Mallet-Stevens imagined the villa Cavrois as a veritable modern château.

A château, the residence is so because of its imposing proportions (a 60 m-long façade, 2,800 m² of floor space) and its symmetrical two-wing layout, heir to the tradition of seventeenth-century aristocratic residences.

The villa's modernity lies in the simplicity of its volumes, the absence of decorative ornamentation, the multiplication of roof terraces, the state-of-the-art equipment (central heating, telephony, electricity, elevator, etc.) and the use of industrial materials and techniques (glass, metal, steel).

Villa Cavrois, façade sud

© Jean-Christophe Ballot / Centre des monuments nationaux

When he designed the villa, Mallet-Stevens didn't limit himself to outlining the architectural volumes: he also drew up the entire interior décor, down to the smallest furnishings. In so doing, he took to the extreme the concept of the "total work" that he defended within the Union des Artistes modernes. His work as an assembler also owed much to his experience as a film set designer.

The interiors of the villa Cavrois bear similarities to those he had designed for Marcel L'Herbier's films a few years earlier. According to the architect, domestic décor, as a living environment, should reflect the psychology of those who live there - in this case, a bourgeois family.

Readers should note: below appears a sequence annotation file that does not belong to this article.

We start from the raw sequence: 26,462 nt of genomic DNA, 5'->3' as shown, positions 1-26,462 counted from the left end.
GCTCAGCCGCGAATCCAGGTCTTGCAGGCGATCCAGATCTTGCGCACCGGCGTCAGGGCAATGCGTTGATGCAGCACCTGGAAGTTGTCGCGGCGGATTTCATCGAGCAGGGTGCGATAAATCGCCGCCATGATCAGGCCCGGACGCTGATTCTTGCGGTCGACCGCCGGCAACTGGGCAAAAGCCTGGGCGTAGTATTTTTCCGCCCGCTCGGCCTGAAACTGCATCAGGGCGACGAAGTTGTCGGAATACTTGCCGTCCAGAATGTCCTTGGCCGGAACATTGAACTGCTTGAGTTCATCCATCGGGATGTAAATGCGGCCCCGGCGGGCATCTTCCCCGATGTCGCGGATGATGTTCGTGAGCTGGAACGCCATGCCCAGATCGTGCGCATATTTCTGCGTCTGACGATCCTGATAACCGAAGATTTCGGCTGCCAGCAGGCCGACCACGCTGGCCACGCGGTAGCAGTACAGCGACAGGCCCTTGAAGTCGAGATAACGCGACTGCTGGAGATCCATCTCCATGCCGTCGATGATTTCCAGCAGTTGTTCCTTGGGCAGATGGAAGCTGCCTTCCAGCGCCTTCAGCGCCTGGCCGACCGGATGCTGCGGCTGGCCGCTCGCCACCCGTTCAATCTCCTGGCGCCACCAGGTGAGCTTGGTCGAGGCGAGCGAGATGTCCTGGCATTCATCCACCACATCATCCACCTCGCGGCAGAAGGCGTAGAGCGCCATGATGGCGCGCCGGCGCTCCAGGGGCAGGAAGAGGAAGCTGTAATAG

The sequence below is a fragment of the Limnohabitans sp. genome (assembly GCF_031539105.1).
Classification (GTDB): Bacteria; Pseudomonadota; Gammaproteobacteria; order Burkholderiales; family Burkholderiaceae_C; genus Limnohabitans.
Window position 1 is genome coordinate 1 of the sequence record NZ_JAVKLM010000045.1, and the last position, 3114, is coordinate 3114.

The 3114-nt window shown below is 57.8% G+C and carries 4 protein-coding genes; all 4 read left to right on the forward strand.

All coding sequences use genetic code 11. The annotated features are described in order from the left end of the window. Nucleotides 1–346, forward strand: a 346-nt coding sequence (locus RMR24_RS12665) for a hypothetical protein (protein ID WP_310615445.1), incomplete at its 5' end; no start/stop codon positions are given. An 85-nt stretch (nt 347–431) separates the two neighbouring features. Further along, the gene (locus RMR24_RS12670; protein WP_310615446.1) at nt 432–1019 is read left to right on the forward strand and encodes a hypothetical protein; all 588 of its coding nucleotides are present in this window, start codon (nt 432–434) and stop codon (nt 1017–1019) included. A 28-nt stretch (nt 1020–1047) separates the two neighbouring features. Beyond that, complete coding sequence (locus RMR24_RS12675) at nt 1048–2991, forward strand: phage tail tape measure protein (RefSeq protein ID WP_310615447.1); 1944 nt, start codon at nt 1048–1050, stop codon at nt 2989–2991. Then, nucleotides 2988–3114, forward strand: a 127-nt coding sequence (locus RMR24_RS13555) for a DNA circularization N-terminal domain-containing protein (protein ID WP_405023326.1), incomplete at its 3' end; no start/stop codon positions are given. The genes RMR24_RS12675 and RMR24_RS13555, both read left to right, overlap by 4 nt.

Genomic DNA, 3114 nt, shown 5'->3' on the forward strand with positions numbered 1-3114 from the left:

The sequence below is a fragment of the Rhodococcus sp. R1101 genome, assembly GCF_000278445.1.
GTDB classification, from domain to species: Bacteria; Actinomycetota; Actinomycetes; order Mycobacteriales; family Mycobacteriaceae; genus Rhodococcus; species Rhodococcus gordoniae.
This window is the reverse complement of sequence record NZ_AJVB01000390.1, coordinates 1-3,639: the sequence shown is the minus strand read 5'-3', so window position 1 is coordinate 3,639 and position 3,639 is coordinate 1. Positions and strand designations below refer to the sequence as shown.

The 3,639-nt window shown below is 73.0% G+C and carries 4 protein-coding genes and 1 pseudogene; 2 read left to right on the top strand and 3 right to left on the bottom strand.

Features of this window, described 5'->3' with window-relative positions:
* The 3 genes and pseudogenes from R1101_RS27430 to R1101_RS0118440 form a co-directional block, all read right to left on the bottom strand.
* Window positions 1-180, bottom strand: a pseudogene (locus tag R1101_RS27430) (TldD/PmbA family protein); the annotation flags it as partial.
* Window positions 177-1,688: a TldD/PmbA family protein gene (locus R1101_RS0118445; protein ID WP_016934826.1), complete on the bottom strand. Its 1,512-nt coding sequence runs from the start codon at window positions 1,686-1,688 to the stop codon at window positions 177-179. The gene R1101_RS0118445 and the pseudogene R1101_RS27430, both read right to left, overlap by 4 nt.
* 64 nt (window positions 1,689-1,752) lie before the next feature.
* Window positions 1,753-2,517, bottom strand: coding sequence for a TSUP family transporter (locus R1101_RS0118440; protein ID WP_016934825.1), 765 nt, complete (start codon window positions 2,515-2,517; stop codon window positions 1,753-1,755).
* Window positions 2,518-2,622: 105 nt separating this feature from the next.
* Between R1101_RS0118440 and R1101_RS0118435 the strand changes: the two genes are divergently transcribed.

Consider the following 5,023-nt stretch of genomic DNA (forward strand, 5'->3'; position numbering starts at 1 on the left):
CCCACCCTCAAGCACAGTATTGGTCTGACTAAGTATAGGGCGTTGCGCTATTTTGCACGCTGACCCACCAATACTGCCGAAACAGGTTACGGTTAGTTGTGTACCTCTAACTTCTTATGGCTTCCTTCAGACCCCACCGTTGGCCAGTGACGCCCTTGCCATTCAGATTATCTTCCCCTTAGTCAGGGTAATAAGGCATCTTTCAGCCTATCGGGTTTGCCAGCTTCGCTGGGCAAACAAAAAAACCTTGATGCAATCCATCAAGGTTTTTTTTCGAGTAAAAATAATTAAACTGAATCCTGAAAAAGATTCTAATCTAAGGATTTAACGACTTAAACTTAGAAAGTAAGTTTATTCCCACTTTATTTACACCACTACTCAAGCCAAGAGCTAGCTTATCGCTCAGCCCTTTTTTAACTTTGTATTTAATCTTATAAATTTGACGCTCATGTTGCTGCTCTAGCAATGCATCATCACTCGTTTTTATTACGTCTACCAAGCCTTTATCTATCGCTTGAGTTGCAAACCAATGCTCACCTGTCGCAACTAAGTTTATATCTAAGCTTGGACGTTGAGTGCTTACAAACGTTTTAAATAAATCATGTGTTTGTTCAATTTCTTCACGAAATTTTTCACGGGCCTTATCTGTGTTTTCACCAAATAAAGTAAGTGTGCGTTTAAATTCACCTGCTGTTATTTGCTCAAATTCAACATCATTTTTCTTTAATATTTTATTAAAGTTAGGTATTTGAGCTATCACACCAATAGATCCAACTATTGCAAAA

« Un intérieur du film "Le Vertige", mise en scène de Marcel Lherbier » [1927]

© Reproduction Thomas Thibaut / Centre des monuments nationaux

The abandoned villa

During the Second World War, the villa was occupied by the German army and turned into barracks. Following the Liberation, the Cavrois family commissioned architect Pierre Barbe to redesign the interior of the villa, creating two apartments for the family's sons.

After the death of Madame Cavrois in 1985, the property was sold to a developer who wished to subdivide the park...

Villa Cavrois, salle de bains

© Droits réservés - collection DRAC Hauts-de-France

The rebirth of a monument

Abandoned, the villa fell prey to vandalism and deterioration, despite being listed as a historic monument in 1990. Thanks to the mobilization of a preservation association, the French government acquired a large part of the property in 2001: the villa and the central part of the park.

Villa Cavrois, façade est

© Stéphane Couturier - Artedia

Major work was immediately undertaken by the Regional Directorate for Cultural Affairs (DRAC) of the Nord-Pas-de-Calais region to restore the interior. The Centre des monuments nationaux will continue with the restoration of the park, between January 2012 and April 2013, and the villa's interiors, from July 2012 to May 2015. All of this work, carried out under the supervision of Michel Goutal - chief architect of historic monuments - is valued at 23 million euros.

It tookthirteen years to restore the villa and its grounds to their 1932 state. This exceptional project required in-depth historical and archaeological research, as well as the skills of highly qualified craftsmen, in order to restore Mallet-Stevens's design as faithfully as possible.

Come and see for yourself!

Échafaudages, façade sud, 2003

© Stéphane Couturier - Artedia